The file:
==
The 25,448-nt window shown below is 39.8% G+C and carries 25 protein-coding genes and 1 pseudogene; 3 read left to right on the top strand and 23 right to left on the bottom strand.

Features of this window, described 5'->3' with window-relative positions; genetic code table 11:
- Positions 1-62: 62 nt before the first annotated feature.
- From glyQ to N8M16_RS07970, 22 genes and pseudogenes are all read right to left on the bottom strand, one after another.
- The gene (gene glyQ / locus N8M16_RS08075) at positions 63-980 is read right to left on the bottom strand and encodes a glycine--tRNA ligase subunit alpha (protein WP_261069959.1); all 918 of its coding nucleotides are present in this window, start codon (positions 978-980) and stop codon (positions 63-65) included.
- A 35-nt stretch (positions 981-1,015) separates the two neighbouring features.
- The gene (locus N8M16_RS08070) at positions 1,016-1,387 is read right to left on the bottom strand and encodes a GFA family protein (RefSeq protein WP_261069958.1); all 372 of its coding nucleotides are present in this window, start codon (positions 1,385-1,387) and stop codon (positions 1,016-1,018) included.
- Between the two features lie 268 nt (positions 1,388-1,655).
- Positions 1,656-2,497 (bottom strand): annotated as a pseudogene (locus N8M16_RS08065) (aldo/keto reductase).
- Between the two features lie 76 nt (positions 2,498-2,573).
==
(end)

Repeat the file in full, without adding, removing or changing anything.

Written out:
The 25,448-nt window shown below is 39.8% G+C and carries 25 protein-coding genes and 1 pseudogene; 3 read left to right on the top strand and 23 right to left on the bottom strand.

Features of this window, described 5'->3' with window-relative positions; genetic code table 11:
- Positions 1-62: 62 nt before the first annotated feature.
- From glyQ to N8M16_RS07970, 22 genes and pseudogenes are all read right to left on the bottom strand, one after another.
- The gene (gene glyQ / locus N8M16_RS08075) at positions 63-980 is read right to left on the bottom strand and encodes a glycine--tRNA ligase subunit alpha (protein WP_261069959.1); all 918 of its coding nucleotides are present in this window, start codon (positions 978-980) and stop codon (positions 63-65) included.
- A 35-nt stretch (positions 981-1,015) separates the two neighbouring features.
- The gene (locus N8M16_RS08070) at positions 1,016-1,387 is read right to left on the bottom strand and encodes a GFA family protein (RefSeq protein WP_261069958.1); all 372 of its coding nucleotides are present in this window, start codon (positions 1,385-1,387) and stop codon (positions 1,016-1,018) included.
- Between the two features lie 268 nt (positions 1,388-1,655).
- Positions 1,656-2,497 (bottom strand): annotated as a pseudogene (locus N8M16_RS08065) (aldo/keto reductase).
- Between the two features lie 76 nt (positions 2,498-2,573).